- Australian job ads plummeted in May, according to ANZ, recording the largest monthly decline since the GFC.
- The timing of Easter and the Anzac Day holiday in late April, coupled with caution ahead of the federal election held in the middle of May, likely contributed to the result.
- ANZ reports that advertising levels rebounded following the Federal election.
- Given issues with trying to seasonally adjust for the election and timing of public holidays this year, a true indication on current job market may not arrive until next month.
Australian job ads plummeted in May, recording the largest monthly decline since the GFC.
According to ANZ Bank’s job ads series, new postings tanked by 8.4% in May after seasonal adjustments, the largest percentage decline since January 2010.
The steep fall left total ads down 14.9%, the sharpest annual decline since 2013.
The ANZ job ads series measures changes in online advertisements on jobs websites Seek.com.au and the Department of Employment’s job vacancies site Jobsearch.gov.au.
So based on advertising levels employment growth in Australia is about to fall off a cliff, leading to a sharp increase in Australia’s unemployment rate?
Perhaps, but David Plank, head of Australian economics at ANZ, says there plenty of reasons to show caution towards the ugly May result.
“Job ads were down sharply in May, which at face value points to a sharp slowing in employment growth. But we think there is a good reason why this decline is not representative of reality,” he said in a note released alongside the latest update.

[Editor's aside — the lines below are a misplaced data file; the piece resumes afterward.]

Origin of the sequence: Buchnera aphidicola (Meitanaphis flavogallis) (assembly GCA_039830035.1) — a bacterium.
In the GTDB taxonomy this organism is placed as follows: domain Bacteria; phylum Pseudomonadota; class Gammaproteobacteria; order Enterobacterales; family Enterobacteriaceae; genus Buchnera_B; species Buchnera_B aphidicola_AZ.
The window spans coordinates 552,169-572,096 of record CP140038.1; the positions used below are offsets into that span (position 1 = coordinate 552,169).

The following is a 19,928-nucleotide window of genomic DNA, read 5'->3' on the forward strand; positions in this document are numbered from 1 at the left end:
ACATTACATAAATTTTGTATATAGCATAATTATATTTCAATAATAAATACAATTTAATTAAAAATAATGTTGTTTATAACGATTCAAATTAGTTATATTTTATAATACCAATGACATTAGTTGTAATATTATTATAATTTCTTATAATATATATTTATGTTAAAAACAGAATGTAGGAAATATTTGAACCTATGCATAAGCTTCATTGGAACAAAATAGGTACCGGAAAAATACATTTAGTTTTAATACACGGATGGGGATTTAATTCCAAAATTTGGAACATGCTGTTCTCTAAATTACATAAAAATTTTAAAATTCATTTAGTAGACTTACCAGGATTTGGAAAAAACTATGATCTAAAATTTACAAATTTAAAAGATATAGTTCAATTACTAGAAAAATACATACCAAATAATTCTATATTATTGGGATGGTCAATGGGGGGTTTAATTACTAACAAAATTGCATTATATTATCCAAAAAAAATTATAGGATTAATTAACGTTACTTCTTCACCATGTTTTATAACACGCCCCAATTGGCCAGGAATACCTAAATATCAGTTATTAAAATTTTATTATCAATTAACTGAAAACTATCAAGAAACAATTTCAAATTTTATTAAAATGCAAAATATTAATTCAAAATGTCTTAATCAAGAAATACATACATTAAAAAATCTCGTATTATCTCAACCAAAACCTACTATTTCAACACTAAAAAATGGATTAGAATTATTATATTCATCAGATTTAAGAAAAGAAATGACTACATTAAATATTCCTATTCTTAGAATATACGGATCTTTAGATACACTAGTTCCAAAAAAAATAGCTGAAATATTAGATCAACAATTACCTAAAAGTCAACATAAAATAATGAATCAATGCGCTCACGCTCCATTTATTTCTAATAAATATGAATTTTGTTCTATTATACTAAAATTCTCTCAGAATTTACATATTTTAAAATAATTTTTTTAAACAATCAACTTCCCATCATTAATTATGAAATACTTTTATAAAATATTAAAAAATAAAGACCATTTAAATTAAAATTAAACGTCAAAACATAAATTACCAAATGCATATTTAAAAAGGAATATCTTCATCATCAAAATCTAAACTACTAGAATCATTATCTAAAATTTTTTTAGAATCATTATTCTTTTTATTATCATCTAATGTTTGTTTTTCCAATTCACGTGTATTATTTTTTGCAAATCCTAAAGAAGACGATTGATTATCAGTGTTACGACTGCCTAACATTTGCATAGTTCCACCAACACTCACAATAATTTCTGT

“Job ads plunged in the last week of April, which we think was due to the ‘holiday year’ effect that happens when Anzac Day and Easter are close together.
“We think the run up to the federal election contributed further to delaying job postings.”
So the timing of Easter and the Anzac Day holiday in late April, coupled with caution ahead of the federal election held in the middle of May, led to a steep fall in advertisements, partially reflecting problems in trying to seasonally adjust for such an unusual scenario.
Adding to reasons why the latest job ads update needs to be treated with extreme caution, Plank said advertising levels late in the month surged, pointing to the likelihood of a steep recovery in June.
“Postings in the last week of May — after the election — were considerably higher than in the previous four weeks,” he said.
“If the last week of May is indicative, then job ads will rebound strongly in June.”
Here’s hoping Plank is right, otherwise the recent lift in Australia’s unemployment rate may be about to get a whole lot faster.
The June job ads update will be released in early July. Before that, Australia’s official jobs report for May will be released on June 13.
Given what was seen in the ANZ job ads series last month, a “clean” reading on the current health of Australian labour market conditions may not be forthcoming until Australia’s official jobs report for June is released in the middle of August.
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